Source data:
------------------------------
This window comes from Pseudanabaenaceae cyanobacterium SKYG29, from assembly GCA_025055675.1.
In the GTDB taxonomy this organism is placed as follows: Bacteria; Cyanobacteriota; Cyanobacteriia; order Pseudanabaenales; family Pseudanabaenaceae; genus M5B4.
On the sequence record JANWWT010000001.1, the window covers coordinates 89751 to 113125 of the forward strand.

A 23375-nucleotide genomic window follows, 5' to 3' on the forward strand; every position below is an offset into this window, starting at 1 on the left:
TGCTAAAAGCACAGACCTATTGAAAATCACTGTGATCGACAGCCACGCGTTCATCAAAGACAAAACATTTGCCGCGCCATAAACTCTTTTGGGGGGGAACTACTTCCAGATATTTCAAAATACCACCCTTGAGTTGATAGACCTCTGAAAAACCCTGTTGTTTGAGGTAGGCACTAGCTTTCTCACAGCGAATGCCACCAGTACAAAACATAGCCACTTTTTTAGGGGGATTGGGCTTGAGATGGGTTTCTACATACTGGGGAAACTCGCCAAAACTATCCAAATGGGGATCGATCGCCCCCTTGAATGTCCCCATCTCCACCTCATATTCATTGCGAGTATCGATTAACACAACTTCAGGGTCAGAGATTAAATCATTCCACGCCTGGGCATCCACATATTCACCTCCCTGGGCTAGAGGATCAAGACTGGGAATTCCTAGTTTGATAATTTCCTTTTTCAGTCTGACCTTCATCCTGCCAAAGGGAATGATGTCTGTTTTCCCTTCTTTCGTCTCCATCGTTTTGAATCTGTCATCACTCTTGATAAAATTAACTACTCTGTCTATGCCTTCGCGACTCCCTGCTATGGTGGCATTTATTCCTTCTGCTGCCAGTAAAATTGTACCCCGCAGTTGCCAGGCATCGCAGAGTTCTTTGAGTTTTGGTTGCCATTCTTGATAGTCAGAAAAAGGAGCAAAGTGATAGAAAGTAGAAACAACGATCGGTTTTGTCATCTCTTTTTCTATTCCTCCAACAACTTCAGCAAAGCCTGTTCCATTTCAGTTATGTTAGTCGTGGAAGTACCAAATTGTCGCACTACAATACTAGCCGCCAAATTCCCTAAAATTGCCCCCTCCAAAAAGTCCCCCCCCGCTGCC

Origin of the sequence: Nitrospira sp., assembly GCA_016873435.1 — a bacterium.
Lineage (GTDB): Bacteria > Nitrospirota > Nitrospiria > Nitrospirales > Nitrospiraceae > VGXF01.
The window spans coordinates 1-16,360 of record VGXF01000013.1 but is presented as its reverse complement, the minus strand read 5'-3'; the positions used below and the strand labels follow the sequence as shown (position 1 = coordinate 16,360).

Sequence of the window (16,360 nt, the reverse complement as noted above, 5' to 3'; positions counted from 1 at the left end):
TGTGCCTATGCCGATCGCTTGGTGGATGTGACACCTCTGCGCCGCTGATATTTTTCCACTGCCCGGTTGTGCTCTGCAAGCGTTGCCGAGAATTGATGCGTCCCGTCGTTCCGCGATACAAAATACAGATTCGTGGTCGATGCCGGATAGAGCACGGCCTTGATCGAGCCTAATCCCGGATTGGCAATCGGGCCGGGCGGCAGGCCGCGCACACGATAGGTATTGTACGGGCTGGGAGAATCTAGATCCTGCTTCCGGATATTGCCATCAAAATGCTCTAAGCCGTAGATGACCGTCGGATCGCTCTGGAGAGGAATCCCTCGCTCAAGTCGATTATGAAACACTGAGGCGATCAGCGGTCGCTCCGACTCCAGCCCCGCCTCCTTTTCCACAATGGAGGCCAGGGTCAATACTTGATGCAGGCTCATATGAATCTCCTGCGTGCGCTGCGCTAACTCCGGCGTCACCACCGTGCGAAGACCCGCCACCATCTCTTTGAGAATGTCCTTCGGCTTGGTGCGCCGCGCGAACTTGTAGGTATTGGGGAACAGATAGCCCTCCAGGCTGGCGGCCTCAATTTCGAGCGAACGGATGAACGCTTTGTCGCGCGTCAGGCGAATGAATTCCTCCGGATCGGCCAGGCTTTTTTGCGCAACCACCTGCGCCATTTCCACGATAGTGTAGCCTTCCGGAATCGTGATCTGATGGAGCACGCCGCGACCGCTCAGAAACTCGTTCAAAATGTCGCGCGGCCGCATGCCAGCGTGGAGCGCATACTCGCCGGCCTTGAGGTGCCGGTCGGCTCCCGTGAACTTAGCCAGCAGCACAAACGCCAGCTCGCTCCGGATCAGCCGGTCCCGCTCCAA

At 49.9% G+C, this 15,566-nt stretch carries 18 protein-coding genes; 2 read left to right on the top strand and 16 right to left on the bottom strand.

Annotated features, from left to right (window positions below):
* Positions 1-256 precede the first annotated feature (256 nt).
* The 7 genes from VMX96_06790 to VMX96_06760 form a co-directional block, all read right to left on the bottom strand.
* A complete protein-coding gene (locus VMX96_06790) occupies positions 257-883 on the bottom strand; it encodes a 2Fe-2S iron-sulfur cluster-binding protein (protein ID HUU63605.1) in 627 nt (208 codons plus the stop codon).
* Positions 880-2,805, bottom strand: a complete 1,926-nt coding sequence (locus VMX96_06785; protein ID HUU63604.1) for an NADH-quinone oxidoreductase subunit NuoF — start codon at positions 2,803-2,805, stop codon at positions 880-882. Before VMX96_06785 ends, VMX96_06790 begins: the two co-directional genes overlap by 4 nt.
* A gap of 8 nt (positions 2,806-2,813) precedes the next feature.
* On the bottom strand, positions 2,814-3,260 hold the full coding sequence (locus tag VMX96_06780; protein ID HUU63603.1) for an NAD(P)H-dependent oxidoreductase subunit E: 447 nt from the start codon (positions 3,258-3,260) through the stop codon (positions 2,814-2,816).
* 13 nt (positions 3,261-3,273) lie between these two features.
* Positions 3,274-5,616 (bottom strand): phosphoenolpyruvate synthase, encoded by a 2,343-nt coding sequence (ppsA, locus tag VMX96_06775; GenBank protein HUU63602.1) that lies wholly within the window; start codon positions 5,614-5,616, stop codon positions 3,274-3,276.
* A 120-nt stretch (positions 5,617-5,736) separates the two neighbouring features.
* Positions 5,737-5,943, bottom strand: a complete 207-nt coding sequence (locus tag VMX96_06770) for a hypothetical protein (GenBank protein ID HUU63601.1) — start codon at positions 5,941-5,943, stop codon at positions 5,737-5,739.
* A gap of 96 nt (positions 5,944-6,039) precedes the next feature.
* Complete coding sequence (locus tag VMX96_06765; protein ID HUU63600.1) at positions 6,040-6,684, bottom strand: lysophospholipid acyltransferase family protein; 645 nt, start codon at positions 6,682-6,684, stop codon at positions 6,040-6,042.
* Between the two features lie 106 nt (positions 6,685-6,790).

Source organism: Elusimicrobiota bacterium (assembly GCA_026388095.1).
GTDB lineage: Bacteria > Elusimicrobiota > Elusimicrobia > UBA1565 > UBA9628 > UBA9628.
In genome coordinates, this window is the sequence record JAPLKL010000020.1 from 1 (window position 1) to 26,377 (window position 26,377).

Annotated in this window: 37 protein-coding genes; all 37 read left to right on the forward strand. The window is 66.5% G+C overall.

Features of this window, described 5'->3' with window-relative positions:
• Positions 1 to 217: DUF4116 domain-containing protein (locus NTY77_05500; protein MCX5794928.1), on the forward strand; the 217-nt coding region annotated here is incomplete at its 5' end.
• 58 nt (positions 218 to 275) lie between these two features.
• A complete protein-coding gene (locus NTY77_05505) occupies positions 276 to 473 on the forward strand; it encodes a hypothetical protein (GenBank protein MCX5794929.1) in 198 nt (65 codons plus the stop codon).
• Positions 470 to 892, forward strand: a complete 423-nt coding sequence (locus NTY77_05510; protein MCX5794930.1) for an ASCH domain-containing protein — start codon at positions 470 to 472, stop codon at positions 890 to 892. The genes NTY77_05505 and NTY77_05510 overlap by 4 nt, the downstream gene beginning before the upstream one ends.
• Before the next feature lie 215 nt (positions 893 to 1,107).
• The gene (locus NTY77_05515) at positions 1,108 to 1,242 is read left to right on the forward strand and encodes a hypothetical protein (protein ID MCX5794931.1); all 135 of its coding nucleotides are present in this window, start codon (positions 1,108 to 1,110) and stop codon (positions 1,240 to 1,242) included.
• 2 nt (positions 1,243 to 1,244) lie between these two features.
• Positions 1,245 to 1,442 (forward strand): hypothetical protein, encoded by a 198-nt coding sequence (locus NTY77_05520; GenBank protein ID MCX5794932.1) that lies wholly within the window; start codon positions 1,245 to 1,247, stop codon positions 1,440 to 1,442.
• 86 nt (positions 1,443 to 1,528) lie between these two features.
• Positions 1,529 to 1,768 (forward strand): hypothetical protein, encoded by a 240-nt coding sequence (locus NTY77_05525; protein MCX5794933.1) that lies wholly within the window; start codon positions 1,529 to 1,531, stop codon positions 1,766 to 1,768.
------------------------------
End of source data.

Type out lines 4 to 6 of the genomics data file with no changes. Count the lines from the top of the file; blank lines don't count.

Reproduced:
A 23375-nucleotide genomic window follows, 5' to 3' on the forward strand; every position below is an offset into this window, starting at 1 on the left:
TGCTAAAAGCACAGACCTATTGAAAATCACTGTGATCGACAGCCACGCGTTCATCAAAGACAAAACATTTGCCGCGCCATAAACTCTTTTGGGGGGGAACTACTTCCAGATATTTCAAAATACCACCCTTGAGTTGATAGACCTCTGAAAAACCCTGTTGTTTGAGGTAGGCACTAGCTTTCTCACAGCGAATGCCACCAGTACAAAACATAGCCACTTTTTTAGGGGGATTGGGCTTGAGATGGGTTTCTACATACTGGGGAAACTCGCCAAAACTATCCAAATGGGGATCGATCGCCCCCTTGAATGTCCCCATCTCCACCTCATATTCATTGCGAGTATCGATTAACACAACTTCAGGGTCAGAGATTAAATCATTCCACGCCTGGGCATCCACATATTCACCTCCCTGGGCTAGAGGATCAAGACTGGGAATTCCTAGTTTGATAATTTCCTTTTTCAGTCTGACCTTCATCCTGCCAAAGGGAATGATGTCTGTTTTCCCTTCTTTCGTCTCCATCGTTTTGAATCTGTCATCACTCTTGATAAAATTAACTACTCTGTCTATGCCTTCGCGACTCCCTGCTATGGTGGCATTTATTCCTTCTGCTGCCAGTAAAATTGTACCCCGCAGTTGCCAGGCATCGCAGAGTTCTTTGAGTTTTGGTTGCCATTCTTGATAGTCAGAAAAAGGAGCAAAGTGATAGAAAGTAGAAACAACGATCGGTTTTGTCATCTCTTTTTCTATTCCTCCAACAACTTCAGCAAAGCCTGTTCCATTTCAGTTATGTTAGTCGTGGAAGTACCAAATTGTCGCACTACAATACTAGCCGCCAAATTCCCTAAAATTGCCCCCTCCAAAAAGTCCCCCCCCGCTGCC

Origin of the sequence: Nitrospira sp., assembly GCA_016873435.1 — a bacterium.